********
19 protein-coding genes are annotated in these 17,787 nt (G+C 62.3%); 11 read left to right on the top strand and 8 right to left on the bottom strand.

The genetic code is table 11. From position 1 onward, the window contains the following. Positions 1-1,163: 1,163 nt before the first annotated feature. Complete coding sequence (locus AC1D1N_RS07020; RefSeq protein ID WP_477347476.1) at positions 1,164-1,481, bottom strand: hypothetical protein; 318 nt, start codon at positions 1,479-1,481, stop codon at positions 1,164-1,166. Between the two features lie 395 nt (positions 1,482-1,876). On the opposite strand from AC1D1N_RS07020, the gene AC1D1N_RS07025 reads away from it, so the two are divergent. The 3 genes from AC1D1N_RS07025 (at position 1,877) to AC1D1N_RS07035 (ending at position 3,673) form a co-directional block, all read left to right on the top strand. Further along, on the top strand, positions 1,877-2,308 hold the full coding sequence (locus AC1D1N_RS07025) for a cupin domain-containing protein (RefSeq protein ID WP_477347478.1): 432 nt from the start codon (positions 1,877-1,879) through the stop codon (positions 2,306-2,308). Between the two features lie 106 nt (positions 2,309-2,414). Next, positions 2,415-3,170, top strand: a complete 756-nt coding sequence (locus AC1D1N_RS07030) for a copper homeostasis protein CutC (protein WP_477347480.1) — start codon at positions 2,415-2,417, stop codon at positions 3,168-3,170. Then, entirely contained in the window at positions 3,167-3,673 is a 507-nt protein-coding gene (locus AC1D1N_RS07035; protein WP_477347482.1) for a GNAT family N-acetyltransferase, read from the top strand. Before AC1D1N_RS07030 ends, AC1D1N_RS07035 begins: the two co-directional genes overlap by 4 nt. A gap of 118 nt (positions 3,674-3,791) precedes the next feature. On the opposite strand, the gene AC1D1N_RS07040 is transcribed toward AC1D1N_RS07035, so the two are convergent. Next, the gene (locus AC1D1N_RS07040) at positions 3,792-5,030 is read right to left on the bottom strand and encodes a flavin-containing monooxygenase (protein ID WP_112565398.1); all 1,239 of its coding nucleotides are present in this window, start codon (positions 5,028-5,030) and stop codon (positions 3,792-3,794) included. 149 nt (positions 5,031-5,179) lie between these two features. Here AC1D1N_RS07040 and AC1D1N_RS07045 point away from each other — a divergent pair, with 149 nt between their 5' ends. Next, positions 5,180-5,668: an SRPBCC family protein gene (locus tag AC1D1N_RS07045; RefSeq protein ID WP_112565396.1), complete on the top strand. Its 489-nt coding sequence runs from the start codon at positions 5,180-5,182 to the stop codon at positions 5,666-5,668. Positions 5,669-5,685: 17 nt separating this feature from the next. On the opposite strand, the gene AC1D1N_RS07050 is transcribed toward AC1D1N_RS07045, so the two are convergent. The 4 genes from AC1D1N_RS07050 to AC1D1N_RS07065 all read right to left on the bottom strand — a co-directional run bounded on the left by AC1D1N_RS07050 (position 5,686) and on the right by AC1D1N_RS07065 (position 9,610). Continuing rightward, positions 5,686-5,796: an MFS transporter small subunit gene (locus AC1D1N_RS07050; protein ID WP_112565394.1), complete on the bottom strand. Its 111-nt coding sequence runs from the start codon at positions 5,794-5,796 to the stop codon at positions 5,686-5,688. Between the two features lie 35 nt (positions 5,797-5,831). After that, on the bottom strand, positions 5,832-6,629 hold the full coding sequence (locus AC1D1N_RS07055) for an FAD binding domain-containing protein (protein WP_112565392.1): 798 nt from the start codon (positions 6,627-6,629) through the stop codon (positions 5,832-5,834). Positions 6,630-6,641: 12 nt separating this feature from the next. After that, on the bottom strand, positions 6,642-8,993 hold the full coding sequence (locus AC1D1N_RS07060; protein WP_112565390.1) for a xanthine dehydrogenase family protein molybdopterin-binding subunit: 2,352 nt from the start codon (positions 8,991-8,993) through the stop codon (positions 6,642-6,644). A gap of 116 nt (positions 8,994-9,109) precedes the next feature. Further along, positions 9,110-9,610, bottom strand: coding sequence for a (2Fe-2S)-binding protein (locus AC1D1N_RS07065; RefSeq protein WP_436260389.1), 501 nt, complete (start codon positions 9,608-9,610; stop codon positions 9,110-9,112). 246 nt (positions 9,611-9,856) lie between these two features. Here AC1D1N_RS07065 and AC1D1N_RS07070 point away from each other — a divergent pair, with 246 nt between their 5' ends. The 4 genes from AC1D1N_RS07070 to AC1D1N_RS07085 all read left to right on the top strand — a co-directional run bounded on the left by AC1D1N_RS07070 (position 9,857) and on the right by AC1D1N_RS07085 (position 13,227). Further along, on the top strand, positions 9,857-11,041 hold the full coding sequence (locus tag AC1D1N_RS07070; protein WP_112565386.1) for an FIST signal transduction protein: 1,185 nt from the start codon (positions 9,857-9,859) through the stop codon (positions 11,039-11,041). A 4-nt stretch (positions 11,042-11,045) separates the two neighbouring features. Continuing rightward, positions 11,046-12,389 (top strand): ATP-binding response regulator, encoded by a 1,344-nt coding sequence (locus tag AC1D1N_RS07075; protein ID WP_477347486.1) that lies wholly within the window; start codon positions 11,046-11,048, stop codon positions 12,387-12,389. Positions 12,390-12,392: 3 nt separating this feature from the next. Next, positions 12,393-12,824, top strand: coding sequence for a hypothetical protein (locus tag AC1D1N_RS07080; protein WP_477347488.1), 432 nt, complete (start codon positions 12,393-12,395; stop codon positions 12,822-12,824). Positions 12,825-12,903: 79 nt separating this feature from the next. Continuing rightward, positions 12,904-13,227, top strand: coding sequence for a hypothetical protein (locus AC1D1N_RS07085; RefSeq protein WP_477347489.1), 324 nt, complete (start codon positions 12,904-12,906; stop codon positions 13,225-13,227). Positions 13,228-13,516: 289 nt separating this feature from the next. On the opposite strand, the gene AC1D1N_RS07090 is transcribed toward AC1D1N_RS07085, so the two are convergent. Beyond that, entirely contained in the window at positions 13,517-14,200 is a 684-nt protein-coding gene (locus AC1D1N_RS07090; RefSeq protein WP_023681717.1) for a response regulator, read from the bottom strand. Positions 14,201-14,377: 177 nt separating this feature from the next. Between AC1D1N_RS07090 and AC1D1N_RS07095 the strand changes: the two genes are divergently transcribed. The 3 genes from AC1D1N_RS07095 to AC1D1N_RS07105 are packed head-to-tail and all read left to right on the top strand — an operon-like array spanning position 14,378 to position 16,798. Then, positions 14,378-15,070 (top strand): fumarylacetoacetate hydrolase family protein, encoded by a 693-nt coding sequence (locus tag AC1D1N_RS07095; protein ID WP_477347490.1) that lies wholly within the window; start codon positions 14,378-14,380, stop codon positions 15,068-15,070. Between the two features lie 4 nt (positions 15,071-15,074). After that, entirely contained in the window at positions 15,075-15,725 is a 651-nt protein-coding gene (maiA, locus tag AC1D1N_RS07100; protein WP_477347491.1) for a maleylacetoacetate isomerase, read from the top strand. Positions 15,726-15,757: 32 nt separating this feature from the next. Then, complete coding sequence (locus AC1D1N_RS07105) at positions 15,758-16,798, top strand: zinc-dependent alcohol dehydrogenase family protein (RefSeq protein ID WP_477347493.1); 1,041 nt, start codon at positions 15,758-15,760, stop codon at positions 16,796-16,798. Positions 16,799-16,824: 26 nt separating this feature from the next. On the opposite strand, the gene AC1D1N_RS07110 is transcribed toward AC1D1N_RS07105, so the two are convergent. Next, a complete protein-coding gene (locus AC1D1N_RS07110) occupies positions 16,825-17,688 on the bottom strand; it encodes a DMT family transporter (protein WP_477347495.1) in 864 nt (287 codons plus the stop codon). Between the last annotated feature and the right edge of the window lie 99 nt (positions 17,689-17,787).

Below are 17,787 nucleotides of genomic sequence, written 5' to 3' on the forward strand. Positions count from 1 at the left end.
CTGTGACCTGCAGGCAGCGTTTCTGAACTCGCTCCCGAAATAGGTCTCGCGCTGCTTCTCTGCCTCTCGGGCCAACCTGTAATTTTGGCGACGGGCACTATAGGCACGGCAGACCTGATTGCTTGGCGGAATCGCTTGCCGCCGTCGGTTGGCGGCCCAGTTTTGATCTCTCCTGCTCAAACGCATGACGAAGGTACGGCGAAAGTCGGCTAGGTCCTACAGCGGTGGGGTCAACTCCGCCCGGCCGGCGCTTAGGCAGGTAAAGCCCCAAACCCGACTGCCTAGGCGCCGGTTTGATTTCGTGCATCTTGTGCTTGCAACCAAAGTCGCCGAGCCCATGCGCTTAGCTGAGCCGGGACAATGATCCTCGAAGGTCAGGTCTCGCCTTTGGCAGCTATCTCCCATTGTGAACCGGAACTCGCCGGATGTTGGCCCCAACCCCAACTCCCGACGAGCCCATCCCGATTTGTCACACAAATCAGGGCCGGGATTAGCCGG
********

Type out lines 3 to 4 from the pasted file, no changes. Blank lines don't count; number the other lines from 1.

Below are 17,787 nucleotides of genomic sequence, written 5' to 3' on the forward strand. Positions count from 1 at the left end.
CTGTGACCTGCAGGCAGCGTTTCTGAACTCGCTCCCGAAATAGGTCTCGCGCTGCTTCTCTGCCTCTCGGGCCAACCTGTAATTTTGGCGACGGGCACTATAGGCACGGCAGACCTGATTGCTTGGCGGAATCGCTTGCCGCCGTCGGTTGGCGGCCCAGTTTTGATCTCTCCTGCTCAAACGCATGACGAAGGTACGGCGAAAGTCGGCTAGGTCCTACAGCGGTGGGGTCAACTCCGCCCGGCCGGCGCTTAGGCAGGTAAAGCCCCAAACCCGACTGCCTAGGCGCCGGTTTGATTTCGTGCATCTTGTGCTTGCAACCAAAGTCGCCGAGCCCATGCGCTTAGCTGAGCCGGGACAATGATCCTCGAAGGTCAGGTCTCGCCTTTGGCAGCTATCTCCCATTGTGAACCGGAACTCGCCGGATGTTGGCCCCAACCCCAACTCCCGACGAGCCCATCCCGATTTGTCACACAAATCAGGGCCGGGATTAGCCGG